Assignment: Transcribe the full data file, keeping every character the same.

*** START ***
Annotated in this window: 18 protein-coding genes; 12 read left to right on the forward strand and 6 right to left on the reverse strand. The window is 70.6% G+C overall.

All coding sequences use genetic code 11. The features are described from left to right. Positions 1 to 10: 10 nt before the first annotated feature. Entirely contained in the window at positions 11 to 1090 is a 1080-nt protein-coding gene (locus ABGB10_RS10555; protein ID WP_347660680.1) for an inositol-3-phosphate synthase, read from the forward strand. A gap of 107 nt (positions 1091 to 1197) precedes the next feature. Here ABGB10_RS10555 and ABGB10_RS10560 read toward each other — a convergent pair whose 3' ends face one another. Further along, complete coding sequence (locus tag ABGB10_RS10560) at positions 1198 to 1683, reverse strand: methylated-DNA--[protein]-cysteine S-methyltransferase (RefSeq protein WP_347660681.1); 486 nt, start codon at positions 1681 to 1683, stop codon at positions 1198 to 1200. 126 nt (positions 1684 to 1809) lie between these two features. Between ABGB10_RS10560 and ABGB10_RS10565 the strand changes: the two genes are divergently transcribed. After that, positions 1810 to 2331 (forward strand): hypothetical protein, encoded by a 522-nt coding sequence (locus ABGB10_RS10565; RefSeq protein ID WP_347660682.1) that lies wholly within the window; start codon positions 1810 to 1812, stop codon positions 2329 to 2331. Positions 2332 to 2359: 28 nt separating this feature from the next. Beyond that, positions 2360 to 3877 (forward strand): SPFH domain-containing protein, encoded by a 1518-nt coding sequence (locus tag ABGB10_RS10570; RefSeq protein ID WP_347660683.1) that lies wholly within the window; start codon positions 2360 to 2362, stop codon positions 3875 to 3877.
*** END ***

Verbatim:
Annotated in this window: 18 protein-coding genes; 12 read left to right on the forward strand and 6 right to left on the reverse strand. The window is 70.6% G+C overall.

All coding sequences use genetic code 11. The features are described from left to right. Positions 1 to 10: 10 nt before the first annotated feature. Entirely contained in the window at positions 11 to 1090 is a 1080-nt protein-coding gene (locus ABGB10_RS10555; protein ID WP_347660680.1) for an inositol-3-phosphate synthase, read from the forward strand. A gap of 107 nt (positions 1091 to 1197) precedes the next feature. Here ABGB10_RS10555 and ABGB10_RS10560 read toward each other — a convergent pair whose 3' ends face one another. Further along, complete coding sequence (locus tag ABGB10_RS10560) at positions 1198 to 1683, reverse strand: methylated-DNA--[protein]-cysteine S-methyltransferase (RefSeq protein WP_347660681.1); 486 nt, start codon at positions 1681 to 1683, stop codon at positions 1198 to 1200. 126 nt (positions 1684 to 1809) lie between these two features. Between ABGB10_RS10560 and ABGB10_RS10565 the strand changes: the two genes are divergently transcribed. After that, positions 1810 to 2331 (forward strand): hypothetical protein, encoded by a 522-nt coding sequence (locus ABGB10_RS10565; RefSeq protein ID WP_347660682.1) that lies wholly within the window; start codon positions 1810 to 1812, stop codon positions 2329 to 2331. Positions 2332 to 2359: 28 nt separating this feature from the next. Beyond that, positions 2360 to 3877 (forward strand): SPFH domain-containing protein, encoded by a 1518-nt coding sequence (locus tag ABGB10_RS10570; RefSeq protein ID WP_347660683.1) that lies wholly within the window; start codon positions 2360 to 2362, stop codon positions 3875 to 3877.